Thar coal field is yet another example for such domestic and international conspiracies to declare the Thar coal not viable for power generation while rest of the countries are using the similar or even of less heating value coal for power generation and gasification but whenever Pakistan goes for such projects the anti Pakistan forces within the country and outside the country start raising a hue and cry prior the completion of such projects. However, now the government and the private sector seems determined to go for utilizing

Thar coal for power generating in collaboration with some Chinese energy companies having technology to deal with such kind of lignite for power generation, This would be a breakthrough in our power generation regime indeed when this projects comes on line.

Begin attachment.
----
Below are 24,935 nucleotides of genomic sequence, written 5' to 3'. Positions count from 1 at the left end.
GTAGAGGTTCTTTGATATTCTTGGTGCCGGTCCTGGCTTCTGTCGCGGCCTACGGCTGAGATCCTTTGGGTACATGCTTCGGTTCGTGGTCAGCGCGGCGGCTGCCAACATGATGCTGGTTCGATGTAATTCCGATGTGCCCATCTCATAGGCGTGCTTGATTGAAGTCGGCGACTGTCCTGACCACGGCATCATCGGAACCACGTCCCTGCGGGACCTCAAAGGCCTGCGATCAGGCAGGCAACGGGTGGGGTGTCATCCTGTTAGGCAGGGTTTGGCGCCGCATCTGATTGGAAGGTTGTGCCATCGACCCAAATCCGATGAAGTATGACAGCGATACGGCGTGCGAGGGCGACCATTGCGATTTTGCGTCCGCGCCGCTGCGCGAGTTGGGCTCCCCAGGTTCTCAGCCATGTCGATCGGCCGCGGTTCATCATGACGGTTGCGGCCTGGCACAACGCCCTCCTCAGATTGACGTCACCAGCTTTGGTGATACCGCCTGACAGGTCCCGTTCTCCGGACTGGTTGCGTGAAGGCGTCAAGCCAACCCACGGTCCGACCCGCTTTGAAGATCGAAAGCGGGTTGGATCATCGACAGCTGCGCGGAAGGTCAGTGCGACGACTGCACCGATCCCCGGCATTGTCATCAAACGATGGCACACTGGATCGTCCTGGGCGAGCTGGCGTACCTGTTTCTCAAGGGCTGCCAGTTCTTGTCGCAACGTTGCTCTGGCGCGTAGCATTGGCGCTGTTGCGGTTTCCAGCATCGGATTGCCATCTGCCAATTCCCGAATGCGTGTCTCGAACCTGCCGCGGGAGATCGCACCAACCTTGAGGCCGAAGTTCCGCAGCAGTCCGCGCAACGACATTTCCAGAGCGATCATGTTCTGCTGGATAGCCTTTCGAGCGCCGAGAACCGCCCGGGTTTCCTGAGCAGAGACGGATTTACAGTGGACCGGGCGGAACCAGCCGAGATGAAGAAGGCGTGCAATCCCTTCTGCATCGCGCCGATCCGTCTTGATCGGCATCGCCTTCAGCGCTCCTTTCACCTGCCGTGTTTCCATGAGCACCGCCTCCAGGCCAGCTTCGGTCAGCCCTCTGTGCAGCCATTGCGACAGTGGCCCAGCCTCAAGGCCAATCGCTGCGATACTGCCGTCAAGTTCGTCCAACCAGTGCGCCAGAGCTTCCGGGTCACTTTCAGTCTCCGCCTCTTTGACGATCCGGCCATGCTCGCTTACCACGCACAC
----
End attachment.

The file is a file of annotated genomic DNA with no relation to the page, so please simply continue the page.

The development of Gwadar port in Balochistan was another project which had to face domestic and foreign opposition, however, the government is now having a firm resolve and has entered into an agreement with China again to make this project a model for Pakistan economy.

Nuclear Power

It will be interesting to note that most of the developed and developing economies having nuclear technology are producing over 40 percent nuclear power of their total power generation because it is not only the cheapest but the safest mode of power generation. On the other hand Pakistan have to rely on over 60 percent of its power generation on convention system of oil-fired, which costs heavily to the economy and the people having lowest average of per capita income in the region.